Euro hits record for fifth consecutive day
The euro jumped to a record high for the fifth consecutive day Wednesday surging to $1.4162 as concerns deepened about the US economic prospects. Crude prices drop below $80.
The common currency has climbed every trading day since last week’s aggressive interest rate cut by the US Federal Reserve underscored worries about the US economic growth outlook. This also led to forecasts of further reductions in US borrowing costs possibly as early as next month which in turn have helped to drive the euro towards its next critical mark, $1.45.
The euro’s push to a new record high follows the release of US economic data showing a slump in both consumer confidence as well as housing sales and comes ahead of a fresh batch of figures to be released later Wednesday. The US monetary authorities decision to deliver an aggressive 50-basis-point cut last Tuesday helped to narrow the interest rate differential with the 13-member eurozone. By mid-morning European trading Wednesday, the euro had edged back to $1.4135.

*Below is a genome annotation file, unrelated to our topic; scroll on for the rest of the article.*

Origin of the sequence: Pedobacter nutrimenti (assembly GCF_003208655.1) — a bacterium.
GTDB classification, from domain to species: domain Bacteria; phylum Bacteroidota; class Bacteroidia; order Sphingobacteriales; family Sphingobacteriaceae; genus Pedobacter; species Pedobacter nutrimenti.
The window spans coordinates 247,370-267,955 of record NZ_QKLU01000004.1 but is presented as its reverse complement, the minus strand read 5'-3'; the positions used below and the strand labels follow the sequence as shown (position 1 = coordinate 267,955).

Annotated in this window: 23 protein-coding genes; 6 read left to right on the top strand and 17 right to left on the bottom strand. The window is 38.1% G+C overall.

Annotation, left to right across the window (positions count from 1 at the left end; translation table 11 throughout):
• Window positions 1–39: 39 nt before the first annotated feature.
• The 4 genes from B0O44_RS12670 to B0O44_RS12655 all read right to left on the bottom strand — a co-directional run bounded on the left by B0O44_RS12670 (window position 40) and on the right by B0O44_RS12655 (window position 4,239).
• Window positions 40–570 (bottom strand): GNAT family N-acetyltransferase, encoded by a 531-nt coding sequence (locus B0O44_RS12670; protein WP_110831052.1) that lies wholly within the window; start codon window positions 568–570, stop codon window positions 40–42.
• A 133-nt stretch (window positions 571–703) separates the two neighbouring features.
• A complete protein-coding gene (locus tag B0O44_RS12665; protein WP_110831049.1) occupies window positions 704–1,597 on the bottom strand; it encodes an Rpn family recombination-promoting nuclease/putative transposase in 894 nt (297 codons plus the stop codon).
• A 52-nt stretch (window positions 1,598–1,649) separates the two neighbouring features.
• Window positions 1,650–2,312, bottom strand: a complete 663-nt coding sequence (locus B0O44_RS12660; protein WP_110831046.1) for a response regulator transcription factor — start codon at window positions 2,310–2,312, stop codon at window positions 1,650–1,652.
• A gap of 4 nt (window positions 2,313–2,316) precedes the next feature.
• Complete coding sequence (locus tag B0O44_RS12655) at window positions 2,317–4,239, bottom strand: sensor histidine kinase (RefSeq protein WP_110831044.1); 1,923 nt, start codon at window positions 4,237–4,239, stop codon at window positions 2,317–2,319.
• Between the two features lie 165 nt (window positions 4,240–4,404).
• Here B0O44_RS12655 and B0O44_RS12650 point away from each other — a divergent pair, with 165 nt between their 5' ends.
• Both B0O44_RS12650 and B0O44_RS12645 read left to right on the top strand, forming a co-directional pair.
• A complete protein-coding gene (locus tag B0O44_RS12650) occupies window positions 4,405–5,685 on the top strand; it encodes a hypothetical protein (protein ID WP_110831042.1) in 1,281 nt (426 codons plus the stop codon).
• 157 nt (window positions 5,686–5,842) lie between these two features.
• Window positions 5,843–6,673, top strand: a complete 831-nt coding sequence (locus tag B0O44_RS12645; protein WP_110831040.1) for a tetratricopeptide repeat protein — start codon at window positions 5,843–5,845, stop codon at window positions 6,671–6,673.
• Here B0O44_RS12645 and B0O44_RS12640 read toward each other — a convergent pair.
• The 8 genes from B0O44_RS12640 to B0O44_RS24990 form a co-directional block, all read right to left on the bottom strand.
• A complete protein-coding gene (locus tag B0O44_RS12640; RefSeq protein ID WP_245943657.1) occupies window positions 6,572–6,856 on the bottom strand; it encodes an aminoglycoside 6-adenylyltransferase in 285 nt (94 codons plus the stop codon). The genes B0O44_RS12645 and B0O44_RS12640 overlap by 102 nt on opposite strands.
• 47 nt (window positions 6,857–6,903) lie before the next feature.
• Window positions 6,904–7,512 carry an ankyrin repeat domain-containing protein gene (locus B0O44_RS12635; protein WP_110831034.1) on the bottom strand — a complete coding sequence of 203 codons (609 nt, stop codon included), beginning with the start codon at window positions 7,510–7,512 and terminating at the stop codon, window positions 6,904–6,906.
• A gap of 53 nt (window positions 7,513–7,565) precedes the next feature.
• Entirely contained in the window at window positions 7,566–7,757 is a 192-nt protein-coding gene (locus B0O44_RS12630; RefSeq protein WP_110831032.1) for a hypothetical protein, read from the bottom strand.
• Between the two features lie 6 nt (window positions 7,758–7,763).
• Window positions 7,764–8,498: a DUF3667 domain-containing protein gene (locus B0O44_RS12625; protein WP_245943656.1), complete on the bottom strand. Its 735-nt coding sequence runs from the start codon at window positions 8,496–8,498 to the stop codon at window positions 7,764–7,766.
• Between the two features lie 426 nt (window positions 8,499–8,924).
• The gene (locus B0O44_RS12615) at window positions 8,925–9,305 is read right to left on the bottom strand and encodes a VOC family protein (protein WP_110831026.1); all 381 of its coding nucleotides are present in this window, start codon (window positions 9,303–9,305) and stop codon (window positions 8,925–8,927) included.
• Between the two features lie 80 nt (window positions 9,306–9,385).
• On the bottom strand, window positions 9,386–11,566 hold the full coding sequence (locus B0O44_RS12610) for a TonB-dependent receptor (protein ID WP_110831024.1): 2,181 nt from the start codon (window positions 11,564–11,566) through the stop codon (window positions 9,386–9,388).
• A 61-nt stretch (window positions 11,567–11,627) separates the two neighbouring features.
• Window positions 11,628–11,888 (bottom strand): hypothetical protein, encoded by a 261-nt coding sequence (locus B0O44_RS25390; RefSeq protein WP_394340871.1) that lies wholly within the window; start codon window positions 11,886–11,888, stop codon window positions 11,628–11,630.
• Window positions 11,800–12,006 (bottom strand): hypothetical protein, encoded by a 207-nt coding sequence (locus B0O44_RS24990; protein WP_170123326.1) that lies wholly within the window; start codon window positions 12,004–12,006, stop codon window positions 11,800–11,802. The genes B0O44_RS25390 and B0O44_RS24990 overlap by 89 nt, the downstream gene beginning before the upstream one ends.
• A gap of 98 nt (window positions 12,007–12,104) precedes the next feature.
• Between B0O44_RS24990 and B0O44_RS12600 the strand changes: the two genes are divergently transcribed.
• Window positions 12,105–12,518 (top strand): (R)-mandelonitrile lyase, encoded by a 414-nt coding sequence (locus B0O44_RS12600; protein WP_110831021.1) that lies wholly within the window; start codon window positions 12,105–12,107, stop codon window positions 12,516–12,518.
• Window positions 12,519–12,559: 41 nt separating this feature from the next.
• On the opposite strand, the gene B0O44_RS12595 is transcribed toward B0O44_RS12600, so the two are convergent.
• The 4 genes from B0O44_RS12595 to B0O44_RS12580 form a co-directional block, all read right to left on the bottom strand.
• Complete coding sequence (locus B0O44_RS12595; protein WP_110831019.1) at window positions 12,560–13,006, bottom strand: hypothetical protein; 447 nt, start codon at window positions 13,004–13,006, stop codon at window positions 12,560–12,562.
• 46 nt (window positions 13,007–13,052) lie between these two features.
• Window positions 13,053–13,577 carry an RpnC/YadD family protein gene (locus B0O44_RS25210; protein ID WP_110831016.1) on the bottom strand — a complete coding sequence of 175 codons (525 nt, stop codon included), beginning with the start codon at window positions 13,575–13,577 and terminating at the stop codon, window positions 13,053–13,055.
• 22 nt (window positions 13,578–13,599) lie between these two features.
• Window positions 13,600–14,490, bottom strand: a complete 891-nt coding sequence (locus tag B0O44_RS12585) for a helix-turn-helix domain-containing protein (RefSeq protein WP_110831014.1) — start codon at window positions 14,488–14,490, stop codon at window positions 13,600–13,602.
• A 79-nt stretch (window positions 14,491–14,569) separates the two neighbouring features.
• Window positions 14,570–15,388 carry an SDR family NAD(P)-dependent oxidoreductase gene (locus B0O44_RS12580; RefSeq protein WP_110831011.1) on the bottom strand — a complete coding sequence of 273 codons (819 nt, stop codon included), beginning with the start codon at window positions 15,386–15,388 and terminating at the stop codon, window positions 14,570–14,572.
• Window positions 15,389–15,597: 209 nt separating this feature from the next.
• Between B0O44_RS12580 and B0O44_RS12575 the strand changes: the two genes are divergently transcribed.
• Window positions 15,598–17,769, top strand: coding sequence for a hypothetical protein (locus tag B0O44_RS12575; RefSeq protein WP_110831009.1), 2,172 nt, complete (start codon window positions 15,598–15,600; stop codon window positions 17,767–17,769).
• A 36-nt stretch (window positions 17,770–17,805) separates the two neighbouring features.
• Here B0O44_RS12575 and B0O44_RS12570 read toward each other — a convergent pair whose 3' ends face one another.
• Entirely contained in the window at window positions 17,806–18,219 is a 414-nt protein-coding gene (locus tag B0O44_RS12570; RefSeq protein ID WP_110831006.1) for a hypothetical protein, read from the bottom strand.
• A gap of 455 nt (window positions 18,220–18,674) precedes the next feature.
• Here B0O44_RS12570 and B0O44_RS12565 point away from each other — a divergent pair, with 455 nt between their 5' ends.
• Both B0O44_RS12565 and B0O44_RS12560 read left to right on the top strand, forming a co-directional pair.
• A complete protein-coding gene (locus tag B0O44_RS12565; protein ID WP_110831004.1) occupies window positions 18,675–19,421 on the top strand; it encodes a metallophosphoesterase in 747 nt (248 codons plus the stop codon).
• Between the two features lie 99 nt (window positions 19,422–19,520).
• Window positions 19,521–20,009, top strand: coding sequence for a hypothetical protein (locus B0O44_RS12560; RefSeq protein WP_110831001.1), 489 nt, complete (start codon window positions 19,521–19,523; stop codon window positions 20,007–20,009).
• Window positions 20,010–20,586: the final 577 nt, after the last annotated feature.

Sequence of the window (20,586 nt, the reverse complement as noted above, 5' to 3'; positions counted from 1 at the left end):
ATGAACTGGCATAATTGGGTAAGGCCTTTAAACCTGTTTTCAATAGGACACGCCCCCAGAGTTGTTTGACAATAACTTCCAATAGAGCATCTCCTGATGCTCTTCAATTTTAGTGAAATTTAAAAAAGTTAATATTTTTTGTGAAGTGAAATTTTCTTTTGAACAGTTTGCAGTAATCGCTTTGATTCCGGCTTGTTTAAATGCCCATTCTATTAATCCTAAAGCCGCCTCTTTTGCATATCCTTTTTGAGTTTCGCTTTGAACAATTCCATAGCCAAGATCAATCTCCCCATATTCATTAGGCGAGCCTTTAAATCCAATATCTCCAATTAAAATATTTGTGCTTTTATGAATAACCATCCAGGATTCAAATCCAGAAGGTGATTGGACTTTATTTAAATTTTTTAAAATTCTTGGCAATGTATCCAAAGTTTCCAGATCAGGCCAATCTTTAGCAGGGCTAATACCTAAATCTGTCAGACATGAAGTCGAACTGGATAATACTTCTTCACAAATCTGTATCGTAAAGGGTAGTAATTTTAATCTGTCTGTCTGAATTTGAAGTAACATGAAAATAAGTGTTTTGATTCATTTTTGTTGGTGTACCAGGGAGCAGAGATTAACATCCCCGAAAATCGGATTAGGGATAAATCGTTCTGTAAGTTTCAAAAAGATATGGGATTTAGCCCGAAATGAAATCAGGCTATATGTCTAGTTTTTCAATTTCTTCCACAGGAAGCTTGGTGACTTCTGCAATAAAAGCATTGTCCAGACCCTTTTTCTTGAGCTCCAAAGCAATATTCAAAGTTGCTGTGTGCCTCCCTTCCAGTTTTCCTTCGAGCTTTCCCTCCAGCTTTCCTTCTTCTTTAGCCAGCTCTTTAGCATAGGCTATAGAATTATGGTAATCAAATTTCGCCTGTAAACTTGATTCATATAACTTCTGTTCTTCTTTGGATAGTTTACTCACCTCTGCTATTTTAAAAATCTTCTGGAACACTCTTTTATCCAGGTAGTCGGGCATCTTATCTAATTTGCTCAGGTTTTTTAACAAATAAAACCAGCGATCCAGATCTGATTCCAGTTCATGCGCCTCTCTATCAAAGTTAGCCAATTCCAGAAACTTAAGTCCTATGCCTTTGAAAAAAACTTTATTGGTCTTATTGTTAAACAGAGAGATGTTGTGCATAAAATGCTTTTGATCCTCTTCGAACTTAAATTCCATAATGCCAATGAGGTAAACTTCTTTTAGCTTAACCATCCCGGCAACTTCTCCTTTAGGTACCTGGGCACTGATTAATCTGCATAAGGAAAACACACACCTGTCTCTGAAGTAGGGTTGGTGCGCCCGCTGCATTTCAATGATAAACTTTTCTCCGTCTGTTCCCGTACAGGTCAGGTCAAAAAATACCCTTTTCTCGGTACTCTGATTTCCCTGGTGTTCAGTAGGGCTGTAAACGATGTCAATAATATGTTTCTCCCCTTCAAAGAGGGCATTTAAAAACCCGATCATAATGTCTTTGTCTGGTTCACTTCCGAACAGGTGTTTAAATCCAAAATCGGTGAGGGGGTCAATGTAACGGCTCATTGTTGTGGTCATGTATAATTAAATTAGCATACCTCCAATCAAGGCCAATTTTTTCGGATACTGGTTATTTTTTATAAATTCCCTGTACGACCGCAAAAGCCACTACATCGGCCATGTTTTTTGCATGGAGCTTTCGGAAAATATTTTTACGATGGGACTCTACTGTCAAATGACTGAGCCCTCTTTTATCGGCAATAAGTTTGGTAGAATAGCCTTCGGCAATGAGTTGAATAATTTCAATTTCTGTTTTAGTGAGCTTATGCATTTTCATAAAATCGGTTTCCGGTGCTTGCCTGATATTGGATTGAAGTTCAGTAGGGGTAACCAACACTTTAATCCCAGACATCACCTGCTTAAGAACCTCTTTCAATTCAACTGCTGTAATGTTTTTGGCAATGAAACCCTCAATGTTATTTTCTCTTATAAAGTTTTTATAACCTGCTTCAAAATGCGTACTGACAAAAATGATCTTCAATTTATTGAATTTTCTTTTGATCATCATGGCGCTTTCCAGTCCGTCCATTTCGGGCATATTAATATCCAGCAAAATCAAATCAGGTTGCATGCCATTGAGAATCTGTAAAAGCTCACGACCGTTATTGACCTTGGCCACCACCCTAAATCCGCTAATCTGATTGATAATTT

Crude prices dropped sharply Tuesday, settling below $80 a barrel. There was little news affecting oil prices Tuesday, analysts said. The prices declined as investors locked in profits from the recent record-setting rally. Light, sweet crude for November delivery fell $1.42 dollars to settle at $79.53 a barrel on the New York Mercantile Exchange. In London, November Brent crude lost $1.29 to settle at $77.62 a barrel on the ICE Futures exchange. Crude futures set the highest record near $84 a barrel on Thursday, the day the October contract expired. The November crude contract has declined in every session since. (m&c.com, peopledaily.com)
SUPPORT THE BUDAPEST BUSINESS JOURNAL
Producing journalism that is worthy of the name is a costly business. For 27 years, the publishers, editors and reporters of the Budapest Business Journal have striven to bring you business news that works, information that you can trust, that is factual, accurate and presented without fear or favor.
Newspaper organizations across the globe have struggled to find a business model that allows them to continue to excel, without compromising their ability to perform. Most recently, some have experimented with the idea of involving their most important stakeholders, their readers.
We would like to offer that same opportunity to our readers. We would like to invite you to help us deliver the quality business journalism you require. Hit our Support the BBJ button and you can choose the how much and how often you send us your contributions.